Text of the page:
If Clinicians Feel That A Patient’s Suicide Is Inevitable, What Hope Is There For The Patient?

I run a Suicide Crisis Centre and feel huge sadness that I sometimes encounter clinicians who express their view that a particular patient’s suicide is inevitable. This happened again only last week while we were discussing the findings of our research project into deaths by suicide in our region. A clinician who knew “Elsa”, one of the young women who died, said he had felt it was only a matter of time before she ended her life.

I have lived experience of suicidal crises and set up our services because I felt there was a need for a different kind of help for some people in crisis. We see clients who, like me, have had difficulty engaging with mental health services or have not responded well to the treatments offered or methods which were used. Sometimes clients express surprise to us: “You don’t seem to have given up on me”. We never will. They had experienced clinicians who had.

If a person appears not to be improving or responding well under mental health services, then I would assume that a change of approach or even a change of service may be indicated. I do not believe we should ever reach the stage where we say: “We have tried everything – there is nothing more to offer”. I have heard clinicians say of some of our clients: “The person is attempting suicide so frequently/self-harming so severely that it is becoming inevitable that they will die”.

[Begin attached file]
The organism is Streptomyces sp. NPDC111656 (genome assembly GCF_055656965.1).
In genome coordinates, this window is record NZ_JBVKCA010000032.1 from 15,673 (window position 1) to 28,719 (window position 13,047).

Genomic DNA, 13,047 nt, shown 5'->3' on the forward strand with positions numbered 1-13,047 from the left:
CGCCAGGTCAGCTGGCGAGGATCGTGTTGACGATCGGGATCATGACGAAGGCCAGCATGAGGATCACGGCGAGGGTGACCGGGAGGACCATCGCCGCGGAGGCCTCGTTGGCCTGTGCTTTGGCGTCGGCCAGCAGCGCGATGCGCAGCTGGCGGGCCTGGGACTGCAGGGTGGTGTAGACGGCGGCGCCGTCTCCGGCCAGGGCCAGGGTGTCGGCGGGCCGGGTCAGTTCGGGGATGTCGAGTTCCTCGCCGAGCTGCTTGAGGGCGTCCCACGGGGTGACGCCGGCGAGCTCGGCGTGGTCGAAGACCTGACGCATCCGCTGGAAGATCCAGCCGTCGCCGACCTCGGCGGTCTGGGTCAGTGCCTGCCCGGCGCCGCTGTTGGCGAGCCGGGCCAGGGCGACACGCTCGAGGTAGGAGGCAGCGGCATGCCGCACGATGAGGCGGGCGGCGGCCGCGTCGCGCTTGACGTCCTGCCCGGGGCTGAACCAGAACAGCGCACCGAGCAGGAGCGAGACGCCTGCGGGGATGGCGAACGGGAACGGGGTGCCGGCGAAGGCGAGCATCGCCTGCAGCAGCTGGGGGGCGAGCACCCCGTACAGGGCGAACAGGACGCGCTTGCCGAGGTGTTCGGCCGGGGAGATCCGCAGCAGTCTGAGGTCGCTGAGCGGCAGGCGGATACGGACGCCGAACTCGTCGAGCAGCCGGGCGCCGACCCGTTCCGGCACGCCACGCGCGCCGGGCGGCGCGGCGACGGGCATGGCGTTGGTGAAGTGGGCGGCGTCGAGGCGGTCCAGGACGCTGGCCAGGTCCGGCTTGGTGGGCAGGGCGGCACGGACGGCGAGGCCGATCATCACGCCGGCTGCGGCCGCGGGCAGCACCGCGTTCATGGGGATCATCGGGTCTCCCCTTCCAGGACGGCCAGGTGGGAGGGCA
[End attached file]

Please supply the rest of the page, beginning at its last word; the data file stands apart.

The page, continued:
Clinicians had little hope of my ability to survive back in 2012. A GP told me that she and her colleagues believed that I probably would kill myself. I had made two suicide attempts which required hospitalisation and could see no reason to live. They could identify few protective factors which would prevent me from ending my life. I had also not found mental health services helpful. My psychiatric records indicate that my long-term risk of suicide was recorded as “high”. The notes of a meeting of mental health clinicians showed that they felt they had nothing more to offer me.

They had not found a way to help me, and therefore I was categorised as a patient “who could not be helped”.

I changed GP surgeries and asked to be referred to an NHS Trust in a different part of the country. Psychiatrists assessed me and concluded that I had bipolar disorder. Although this came as a shock initially, it

Source:: The Huffington Post – UK Entertainment


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